The voice, we are reliably told, is an “affectation”, a way for Elizabeth Holmes to command the attention and respect of men as she made four and a half billion dollars out of thin air.
Everybody’s talking about Bad Blood, John Carreyou’s admirably thorough deconstruction of Miss Holmes and her entirely imaginary magic blood-testing machine. In addition to stellar book sales, which Carreyou absolutely deserves, he’s sold a $3 million option to Hollywood. Jennifer Lawrence and her professionally blank face will play Holmes, although I doubt we’ll see as much of her in this role as she was sending to various people using her iPhone.
There are villains, fools, and useful idiots aplenty in Bad Blood, although there is also a slightly unsung hero. Rupert Murdoch had the power to kill Carreyou’s story, and Holmes asked him to do so, but he declined, effectively terminating his own $125 million investment in a single wave of the hand.
If you want a decent summary of the whole thing, Fred Reed has one of the most darkly comic recaps. Steve Sailer at Takimag offers some additional insight. What strikes me as most fascinating about the Theranos affair was how well it represents much of what’s happening in modern society now. Look at it this way: For thousands of years people have talked themselves into having visions of the Divine. There are hundreds of people who are absolutely certain they have seen the Loch Ness Monster. The desire to believe something is often strong enough to overcome the relatively weak diode-style connection between eye and brain.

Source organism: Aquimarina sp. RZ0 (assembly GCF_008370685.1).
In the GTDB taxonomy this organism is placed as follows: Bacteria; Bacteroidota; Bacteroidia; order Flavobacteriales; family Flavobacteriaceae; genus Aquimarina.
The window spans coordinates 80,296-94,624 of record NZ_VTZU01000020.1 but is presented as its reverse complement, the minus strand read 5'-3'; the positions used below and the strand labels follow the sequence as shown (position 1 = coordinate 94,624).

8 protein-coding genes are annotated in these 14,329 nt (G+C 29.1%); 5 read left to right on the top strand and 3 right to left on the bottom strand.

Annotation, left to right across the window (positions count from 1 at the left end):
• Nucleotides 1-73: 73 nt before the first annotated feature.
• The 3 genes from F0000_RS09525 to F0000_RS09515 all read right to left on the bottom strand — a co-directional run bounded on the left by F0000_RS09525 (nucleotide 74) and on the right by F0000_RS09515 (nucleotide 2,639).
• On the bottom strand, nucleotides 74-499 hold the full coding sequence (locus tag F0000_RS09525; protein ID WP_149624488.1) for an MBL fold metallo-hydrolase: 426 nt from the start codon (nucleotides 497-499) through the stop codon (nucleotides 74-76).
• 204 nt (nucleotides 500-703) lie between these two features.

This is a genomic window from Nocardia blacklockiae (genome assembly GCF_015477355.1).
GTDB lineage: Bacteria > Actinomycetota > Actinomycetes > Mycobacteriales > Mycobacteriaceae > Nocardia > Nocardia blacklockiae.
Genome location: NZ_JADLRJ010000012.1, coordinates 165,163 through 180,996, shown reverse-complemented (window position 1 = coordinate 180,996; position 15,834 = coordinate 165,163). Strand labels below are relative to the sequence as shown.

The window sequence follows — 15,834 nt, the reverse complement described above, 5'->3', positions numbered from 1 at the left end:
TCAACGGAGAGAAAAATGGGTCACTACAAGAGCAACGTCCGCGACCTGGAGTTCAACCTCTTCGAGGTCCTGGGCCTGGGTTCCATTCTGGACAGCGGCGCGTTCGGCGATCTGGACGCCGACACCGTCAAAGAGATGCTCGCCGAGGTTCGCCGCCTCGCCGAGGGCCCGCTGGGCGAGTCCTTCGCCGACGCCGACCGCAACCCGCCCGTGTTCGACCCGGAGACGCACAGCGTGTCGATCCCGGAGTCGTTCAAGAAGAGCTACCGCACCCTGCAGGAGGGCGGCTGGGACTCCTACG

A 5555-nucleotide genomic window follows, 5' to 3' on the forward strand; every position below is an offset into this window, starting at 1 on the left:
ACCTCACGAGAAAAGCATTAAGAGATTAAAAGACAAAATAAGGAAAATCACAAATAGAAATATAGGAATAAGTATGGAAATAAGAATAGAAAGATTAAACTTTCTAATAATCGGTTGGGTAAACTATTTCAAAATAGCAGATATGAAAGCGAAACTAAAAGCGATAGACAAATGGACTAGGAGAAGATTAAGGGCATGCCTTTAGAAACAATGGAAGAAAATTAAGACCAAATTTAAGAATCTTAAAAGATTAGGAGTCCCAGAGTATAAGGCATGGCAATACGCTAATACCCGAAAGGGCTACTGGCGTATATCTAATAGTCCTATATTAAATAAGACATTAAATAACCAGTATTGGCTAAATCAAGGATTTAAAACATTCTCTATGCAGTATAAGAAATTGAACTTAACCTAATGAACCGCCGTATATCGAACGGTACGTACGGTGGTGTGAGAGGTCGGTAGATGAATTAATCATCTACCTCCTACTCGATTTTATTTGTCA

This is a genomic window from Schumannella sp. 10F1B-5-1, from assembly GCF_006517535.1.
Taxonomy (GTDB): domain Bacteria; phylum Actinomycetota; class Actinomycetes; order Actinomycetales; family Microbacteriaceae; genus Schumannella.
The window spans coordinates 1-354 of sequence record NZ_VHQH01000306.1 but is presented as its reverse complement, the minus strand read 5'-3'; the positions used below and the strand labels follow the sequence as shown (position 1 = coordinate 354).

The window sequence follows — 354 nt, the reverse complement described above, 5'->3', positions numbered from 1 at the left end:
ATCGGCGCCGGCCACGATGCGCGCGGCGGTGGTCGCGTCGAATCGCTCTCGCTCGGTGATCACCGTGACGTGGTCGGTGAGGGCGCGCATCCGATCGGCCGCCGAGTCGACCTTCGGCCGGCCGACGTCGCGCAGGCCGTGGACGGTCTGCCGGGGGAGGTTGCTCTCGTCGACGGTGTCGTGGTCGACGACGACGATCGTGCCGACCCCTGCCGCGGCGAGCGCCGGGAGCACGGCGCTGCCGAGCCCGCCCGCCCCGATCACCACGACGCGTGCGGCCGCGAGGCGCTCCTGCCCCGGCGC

Nobody in modern society particularly likes the fact that there are very few great female entrepreneurs and virtually none in tech. Nor does the Silicon Valley crowd like to acknowledge the fact that real-world problems and products don’t play by the consensual-illusion rules of the tech bubble. We wanted to believe in a female Steve Jobs the way that people have passionately wanted to believe in UFOs or the book of Revelations.
Miss Holmes was just the first girl who was unscrupulous and sociopathic enough to exploit that belief on the billion-dollar scale. God bless her for doing so. Every time American society has to confront reality, it becomes a little bit smarter as a result.
I’m just kidding about that last part. If you believe that our current society has the capacity to learn from this boondoggle, then you probably also believed in Theranos.